March 9th in history:
On March 9th, 1965, more than two thousand civil rights demonstrators led by Martin Luther King Jr. marched to the Pettus Bridge in Selma, Alabama for the second time in three days. State troopers had physically attacked marchers on March 7th, to keep them from crossing the bridge on a trek from Selma to the state capital of Montgomery. The March 9th demonstration ended with the group turning back at the bridge because of a court order blocking the march. The full march to Montgomery was permitted later that month.
The “original” Martin Luther earned a bachelor’s degree in Bible studies on this date in 1508, a year after becoming a Catholic priest. Five years later, on March 9th, 1513, the pope who would eventually excommunicate Luther was elected. Giovanni de Medici took the papal name Leo X.
The shout “Attaboy, Luther!” is a running joke in the Don Knotts comedy “The Ghost and Mr. Chicken,” written by Jim Fritzell and Everett Greenbaum. Fritzell was only 59 when he died on this date in 1979. He and Greenbaum worked as a writing team for decades, contributing to many popular TV series including “The Andy Griffith Show,” “Mister Peepers,” “Sanford and Son,” and “M*A*S*H.”
March 1st in history:
On March 1st, 1962, an American Airlines flight from New York to Los Angeles with 95 people aboard crashed into Jamaica Bay just after takeoff from Idlewild Airport on Long Island. No one survived. It was the worst crash involving a U.S. commercial airliner up until that time.
The crash happened on the same day that astronaut John Glenn was being honored in New York with a ticker-tape parade, for being the first American astronaut to orbit the Earth. Fellow Mercury astronaut Deke Slayton turned 38 that day. Slayton was scheduled to fly on the next Mercury mission, but a medical problem grounded him, and kept him from flying in space until 1975.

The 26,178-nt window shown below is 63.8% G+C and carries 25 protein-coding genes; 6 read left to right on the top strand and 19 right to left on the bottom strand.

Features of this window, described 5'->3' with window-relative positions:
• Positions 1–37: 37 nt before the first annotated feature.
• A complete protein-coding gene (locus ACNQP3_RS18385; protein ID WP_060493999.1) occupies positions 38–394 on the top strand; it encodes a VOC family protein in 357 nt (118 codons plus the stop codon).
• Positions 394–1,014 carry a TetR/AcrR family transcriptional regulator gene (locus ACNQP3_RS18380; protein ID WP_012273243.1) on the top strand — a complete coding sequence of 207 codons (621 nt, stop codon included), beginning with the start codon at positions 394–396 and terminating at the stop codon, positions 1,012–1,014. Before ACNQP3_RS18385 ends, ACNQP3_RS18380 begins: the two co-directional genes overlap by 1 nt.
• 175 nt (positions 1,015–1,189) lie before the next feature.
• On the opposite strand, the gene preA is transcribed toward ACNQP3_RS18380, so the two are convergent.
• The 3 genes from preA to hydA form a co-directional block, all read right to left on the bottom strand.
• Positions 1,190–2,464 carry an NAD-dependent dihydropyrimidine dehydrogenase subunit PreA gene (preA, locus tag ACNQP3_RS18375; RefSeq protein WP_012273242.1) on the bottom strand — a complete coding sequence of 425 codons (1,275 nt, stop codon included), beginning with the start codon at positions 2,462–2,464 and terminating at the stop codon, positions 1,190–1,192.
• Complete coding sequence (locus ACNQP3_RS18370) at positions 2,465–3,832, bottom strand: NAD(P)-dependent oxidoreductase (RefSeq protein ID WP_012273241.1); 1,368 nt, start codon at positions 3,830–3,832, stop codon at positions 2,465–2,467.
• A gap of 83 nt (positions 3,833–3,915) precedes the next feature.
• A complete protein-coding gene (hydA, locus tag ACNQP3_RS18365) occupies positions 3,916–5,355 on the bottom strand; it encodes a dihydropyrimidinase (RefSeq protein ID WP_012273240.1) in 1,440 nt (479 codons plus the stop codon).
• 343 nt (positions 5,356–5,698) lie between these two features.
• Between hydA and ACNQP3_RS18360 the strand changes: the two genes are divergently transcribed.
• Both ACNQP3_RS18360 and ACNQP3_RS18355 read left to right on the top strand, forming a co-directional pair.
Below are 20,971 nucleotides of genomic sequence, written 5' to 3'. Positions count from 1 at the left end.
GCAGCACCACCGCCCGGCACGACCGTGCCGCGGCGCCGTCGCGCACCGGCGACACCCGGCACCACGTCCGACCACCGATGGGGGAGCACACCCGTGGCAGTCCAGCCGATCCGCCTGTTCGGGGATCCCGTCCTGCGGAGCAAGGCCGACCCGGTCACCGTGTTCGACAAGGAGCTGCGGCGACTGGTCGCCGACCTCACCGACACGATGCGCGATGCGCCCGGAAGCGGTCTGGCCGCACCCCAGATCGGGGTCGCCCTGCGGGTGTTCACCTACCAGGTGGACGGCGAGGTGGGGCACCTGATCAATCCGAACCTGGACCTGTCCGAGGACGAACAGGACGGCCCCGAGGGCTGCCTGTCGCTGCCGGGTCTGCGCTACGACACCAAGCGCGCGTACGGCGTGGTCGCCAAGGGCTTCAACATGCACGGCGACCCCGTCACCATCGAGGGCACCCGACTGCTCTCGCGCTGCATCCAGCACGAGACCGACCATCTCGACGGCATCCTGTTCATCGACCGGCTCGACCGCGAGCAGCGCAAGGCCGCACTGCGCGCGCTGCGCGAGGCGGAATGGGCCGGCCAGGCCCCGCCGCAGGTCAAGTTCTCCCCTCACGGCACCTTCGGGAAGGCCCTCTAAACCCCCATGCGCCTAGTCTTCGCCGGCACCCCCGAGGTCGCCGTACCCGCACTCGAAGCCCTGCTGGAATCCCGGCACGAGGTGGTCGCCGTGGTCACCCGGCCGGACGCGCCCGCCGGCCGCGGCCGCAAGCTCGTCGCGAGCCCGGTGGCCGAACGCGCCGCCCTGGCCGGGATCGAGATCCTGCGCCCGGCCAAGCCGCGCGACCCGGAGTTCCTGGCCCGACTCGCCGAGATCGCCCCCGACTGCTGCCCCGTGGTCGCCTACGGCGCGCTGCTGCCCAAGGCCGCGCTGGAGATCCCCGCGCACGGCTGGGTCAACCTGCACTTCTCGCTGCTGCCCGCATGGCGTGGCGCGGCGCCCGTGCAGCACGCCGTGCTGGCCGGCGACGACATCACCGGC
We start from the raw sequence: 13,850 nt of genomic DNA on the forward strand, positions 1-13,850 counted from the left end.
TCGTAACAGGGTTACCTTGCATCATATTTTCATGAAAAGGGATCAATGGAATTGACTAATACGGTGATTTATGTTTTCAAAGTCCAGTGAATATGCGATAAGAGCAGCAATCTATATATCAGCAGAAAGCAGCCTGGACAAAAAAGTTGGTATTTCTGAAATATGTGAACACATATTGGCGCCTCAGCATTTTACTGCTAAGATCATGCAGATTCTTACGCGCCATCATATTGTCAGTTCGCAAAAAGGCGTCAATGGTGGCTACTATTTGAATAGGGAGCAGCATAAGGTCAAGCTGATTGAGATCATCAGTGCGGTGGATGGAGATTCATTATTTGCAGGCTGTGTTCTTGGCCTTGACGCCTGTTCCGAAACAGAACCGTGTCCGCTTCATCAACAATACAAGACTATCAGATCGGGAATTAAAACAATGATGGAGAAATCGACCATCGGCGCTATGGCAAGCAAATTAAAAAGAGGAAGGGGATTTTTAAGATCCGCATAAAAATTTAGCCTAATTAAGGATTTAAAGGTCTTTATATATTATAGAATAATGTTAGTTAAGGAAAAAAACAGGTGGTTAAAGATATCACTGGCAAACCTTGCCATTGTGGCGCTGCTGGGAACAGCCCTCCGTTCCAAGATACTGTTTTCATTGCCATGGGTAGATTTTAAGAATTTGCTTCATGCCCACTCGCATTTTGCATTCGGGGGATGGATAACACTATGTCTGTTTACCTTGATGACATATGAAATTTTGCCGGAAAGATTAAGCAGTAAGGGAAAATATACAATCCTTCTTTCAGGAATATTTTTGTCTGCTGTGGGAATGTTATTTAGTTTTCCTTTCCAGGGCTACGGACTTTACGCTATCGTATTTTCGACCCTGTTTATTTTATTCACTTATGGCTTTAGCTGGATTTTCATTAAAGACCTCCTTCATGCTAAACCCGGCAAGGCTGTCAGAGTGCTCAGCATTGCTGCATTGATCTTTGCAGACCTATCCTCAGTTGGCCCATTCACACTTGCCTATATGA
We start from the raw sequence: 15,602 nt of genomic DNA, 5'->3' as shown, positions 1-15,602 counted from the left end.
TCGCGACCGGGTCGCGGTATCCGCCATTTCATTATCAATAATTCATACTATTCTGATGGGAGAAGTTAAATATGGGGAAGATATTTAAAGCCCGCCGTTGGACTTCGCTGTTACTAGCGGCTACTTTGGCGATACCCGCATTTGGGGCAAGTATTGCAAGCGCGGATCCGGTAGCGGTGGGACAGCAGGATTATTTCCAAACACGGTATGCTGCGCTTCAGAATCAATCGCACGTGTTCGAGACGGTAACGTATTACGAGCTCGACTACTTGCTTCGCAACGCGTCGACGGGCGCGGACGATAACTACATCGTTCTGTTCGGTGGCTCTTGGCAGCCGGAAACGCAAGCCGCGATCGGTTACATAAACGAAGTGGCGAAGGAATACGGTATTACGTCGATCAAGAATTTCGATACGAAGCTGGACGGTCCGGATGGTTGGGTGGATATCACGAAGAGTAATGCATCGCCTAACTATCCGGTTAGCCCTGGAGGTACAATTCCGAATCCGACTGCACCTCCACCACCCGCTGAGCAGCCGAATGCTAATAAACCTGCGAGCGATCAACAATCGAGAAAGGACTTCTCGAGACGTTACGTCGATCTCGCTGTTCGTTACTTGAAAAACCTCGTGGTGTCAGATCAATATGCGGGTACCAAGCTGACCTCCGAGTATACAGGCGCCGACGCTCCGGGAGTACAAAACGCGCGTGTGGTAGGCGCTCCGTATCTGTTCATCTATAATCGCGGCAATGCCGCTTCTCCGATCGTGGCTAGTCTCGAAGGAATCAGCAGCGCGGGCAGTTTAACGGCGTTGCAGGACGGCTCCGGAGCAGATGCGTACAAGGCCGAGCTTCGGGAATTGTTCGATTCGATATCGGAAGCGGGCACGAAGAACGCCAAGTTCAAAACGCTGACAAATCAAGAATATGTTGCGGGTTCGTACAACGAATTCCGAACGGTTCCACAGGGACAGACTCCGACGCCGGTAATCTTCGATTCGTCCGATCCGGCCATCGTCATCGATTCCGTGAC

Other famous people associated with flying were born on March 1st. They include:
Bandleader Glenn Miller (born 1904), lost on a plane flight while serving in World War II;
Actor Robert Conrad (birth year in dispute, either 1929 or 1935), who played World War II pilot Pappy Boyington on “Black Sheep Squadron,” but is best known as secret agent James West on “The Wild Wild West”;
And Ron Howard (1954), who directed the space drama Apollo 13. Before becoming an award-winning director, Howard played Opie Taylor on “The Andy Griffith Show” and Richie Cunningham on “Happy Days.”
November 3 in history:
It may be the most famous wrong headline in newspaper history…”DEWEY DEFEATS TRUMAN.” Based on the early returns on election night in 1948, the Chicago Tribune published the first edition of its November 3rd paper with the Dewey headline. Later in the night, incumbent President Harry Truman won a full term by defeating Republican Thomas Dewey. Shortly after the election, Truman happily posed for a picture, holding up the incorrect headline.
We know for a fact that presidents elected on November 3rd include Franklin D. Roosevelt (second term) in 1936, Bill Clinton defeating President George H.W. Bush in 1992, and Lyndon Johnson winning a full term with a victory over Barry Goldwater in 1964.
“The Andy Griffith Show” was a top 10 hit in 1964…and in every year that it was on CBS. Two cast members of the Griffith show and its spinoff, “Mayberry RFD,” both were born on November 3rd in 1933. Aneta Corsaut played Mayberry schoolteacher Helen Crump, who dated and then married Sheriff Andy Taylor. Ken Berry was brought in to play town councilman Sam Jones, who became the main character on “Mayberry RFD” when Griffith ended his own show in 1968. Berry also starred on “F Troop” and “Mama’s Family.”